To see the most meteors, find a wide-open dark location, preferably away from light polluted skies, and just look up with your unaided eyes. Try to put the full moon behind a tree or a building. Binoculars and telescopes are not useful for meteors — their field of view are too narrow. Try not to look at your phone’s bright screen — it’ll ruin your night vision. And keep your eyes heavenward, even while you are chatting with companions. If the peak night is cloudy, a night or two on either side of that date will be almost as good. Happy hunting!

(Above: The radiant for the Ursids meteor shower is in the northern sky near the star Kochab in Ursa Minor, which is also known as the Little Dipper.)

The Moon and Planets

This first half of this week will still be a good opportunity to pull out your telescope or binoculars and view the moon after dinner time. (Let your telescope pre-cool outside in a secure location for an hour or two before you look through it. Keep the lens caps on until you begin your observing, and wrap the cold telescope in a plastic bag or telescope case before you bring it inside. That will minimize any frost or dew forming on the cold parts.)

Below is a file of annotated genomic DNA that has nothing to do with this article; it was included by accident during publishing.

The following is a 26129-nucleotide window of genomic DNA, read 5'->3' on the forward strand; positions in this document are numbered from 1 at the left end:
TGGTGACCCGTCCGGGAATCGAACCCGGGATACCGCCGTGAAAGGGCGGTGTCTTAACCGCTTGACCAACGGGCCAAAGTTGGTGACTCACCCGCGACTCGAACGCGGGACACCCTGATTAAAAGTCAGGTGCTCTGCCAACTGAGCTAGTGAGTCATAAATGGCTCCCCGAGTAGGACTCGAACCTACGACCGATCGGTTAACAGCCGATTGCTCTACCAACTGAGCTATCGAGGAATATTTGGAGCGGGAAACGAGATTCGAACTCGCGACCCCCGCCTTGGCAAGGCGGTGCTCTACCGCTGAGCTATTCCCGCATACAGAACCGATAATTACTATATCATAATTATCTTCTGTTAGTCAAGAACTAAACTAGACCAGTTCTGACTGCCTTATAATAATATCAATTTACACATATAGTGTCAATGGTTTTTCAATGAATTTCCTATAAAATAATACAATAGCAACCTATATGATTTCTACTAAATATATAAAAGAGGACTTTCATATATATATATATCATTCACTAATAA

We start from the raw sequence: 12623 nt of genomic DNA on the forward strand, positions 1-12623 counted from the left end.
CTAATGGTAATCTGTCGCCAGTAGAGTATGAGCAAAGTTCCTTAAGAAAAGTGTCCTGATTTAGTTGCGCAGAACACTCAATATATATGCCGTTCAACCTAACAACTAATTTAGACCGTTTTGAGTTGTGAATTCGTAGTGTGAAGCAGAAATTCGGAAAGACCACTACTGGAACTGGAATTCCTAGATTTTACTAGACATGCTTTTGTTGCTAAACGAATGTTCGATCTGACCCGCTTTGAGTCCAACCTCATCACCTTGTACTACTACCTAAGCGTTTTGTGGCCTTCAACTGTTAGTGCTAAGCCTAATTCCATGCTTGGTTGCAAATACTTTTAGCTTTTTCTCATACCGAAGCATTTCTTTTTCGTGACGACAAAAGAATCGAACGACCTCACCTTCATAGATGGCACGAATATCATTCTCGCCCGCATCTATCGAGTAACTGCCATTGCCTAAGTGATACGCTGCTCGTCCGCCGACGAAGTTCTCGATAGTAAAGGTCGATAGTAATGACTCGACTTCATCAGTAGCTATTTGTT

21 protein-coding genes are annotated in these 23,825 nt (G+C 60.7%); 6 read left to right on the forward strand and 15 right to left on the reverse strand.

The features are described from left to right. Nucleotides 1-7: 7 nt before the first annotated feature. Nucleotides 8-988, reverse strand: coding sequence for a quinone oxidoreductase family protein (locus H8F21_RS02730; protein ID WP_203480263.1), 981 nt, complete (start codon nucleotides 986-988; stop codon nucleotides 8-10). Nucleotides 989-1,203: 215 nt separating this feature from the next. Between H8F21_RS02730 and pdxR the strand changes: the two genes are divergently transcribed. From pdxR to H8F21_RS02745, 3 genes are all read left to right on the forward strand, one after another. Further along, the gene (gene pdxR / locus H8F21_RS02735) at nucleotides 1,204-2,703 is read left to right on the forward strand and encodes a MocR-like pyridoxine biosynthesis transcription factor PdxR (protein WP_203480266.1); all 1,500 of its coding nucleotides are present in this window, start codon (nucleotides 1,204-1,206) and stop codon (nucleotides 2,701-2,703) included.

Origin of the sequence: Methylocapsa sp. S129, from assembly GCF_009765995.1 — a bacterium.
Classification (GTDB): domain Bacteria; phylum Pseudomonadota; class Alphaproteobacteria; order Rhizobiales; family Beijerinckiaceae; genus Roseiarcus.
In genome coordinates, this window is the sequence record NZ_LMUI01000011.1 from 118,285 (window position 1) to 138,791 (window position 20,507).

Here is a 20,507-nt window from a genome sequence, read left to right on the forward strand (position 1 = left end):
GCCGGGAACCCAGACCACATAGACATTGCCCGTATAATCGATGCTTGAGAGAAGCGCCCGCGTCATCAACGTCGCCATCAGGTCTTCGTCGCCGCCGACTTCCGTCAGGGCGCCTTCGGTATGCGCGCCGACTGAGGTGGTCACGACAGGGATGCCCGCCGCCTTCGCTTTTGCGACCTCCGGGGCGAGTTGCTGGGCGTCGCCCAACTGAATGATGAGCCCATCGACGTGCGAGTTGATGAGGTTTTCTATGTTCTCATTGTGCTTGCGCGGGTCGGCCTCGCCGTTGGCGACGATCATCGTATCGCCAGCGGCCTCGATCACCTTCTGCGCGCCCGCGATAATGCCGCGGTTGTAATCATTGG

The moon was at its First Quarter phase yesterday (Saturday), so it will wax and be illuminated by slanting sunlight until Friday evening. In the meantime, the moon will move through Cetus (the Sea-Monster), then Pisces (the Fishes), and then return to Cetus’ head on Tuesday night. That night will also bring a chance to easily see the moon pass in front of, or occult, a star.